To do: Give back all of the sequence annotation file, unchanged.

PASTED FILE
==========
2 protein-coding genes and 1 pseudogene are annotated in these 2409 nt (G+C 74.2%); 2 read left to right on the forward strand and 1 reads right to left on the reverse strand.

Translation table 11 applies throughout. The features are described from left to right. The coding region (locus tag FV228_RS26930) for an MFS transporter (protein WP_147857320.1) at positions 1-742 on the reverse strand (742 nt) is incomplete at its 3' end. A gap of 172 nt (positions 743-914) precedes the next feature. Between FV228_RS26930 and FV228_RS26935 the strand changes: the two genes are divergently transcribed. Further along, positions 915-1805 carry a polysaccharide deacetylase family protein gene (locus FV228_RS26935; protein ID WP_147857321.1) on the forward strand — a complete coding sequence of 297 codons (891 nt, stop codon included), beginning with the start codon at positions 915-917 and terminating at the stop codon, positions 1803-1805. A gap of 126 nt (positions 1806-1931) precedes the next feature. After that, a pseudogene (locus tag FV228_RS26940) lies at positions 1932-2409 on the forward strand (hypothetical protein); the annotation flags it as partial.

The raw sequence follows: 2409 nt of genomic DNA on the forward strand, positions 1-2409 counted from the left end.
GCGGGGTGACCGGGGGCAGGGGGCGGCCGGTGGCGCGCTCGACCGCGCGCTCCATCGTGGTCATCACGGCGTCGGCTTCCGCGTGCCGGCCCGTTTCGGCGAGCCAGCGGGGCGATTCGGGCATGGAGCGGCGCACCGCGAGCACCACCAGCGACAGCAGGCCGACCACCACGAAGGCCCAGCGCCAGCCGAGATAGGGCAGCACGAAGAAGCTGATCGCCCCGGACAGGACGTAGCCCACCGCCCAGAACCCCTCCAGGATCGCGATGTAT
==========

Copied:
2 protein-coding genes and 1 pseudogene are annotated in these 2409 nt (G+C 74.2%); 2 read left to right on the forward strand and 1 reads right to left on the reverse strand.

Translation table 11 applies throughout. The features are described from left to right. The coding region (locus tag FV228_RS26930) for an MFS transporter (protein WP_147857320.1) at positions 1-742 on the reverse strand (742 nt) is incomplete at its 3' end. A gap of 172 nt (positions 743-914) precedes the next feature. Between FV228_RS26930 and FV228_RS26935 the strand changes: the two genes are divergently transcribed. Further along, positions 915-1805 carry a polysaccharide deacetylase family protein gene (locus FV228_RS26935; protein ID WP_147857321.1) on the forward strand — a complete coding sequence of 297 codons (891 nt, stop codon included), beginning with the start codon at positions 915-917 and terminating at the stop codon, positions 1803-1805. A gap of 126 nt (positions 1806-1931) precedes the next feature. After that, a pseudogene (locus tag FV228_RS26940) lies at positions 1932-2409 on the forward strand (hypothetical protein); the annotation flags it as partial.

The raw sequence follows: 2409 nt of genomic DNA on the forward strand, positions 1-2409 counted from the left end.
GCGGGGTGACCGGGGGCAGGGGGCGGCCGGTGGCGCGCTCGACCGCGCGCTCCATCGTGGTCATCACGGCGTCGGCTTCCGCGTGCCGGCCCGTTTCGGCGAGCCAGCGGGGCGATTCGGGCATGGAGCGGCGCACCGCGAGCACCACCAGCGACAGCAGGCCGACCACCACGAAGGCCCAGCGCCAGCCGAGATAGGGCAGCACGAAGAAGCTGATCGCCCCGGACAGGACGTAGCCCACCGCCCAGAACCCCTCCAGGATCGCGATGTAT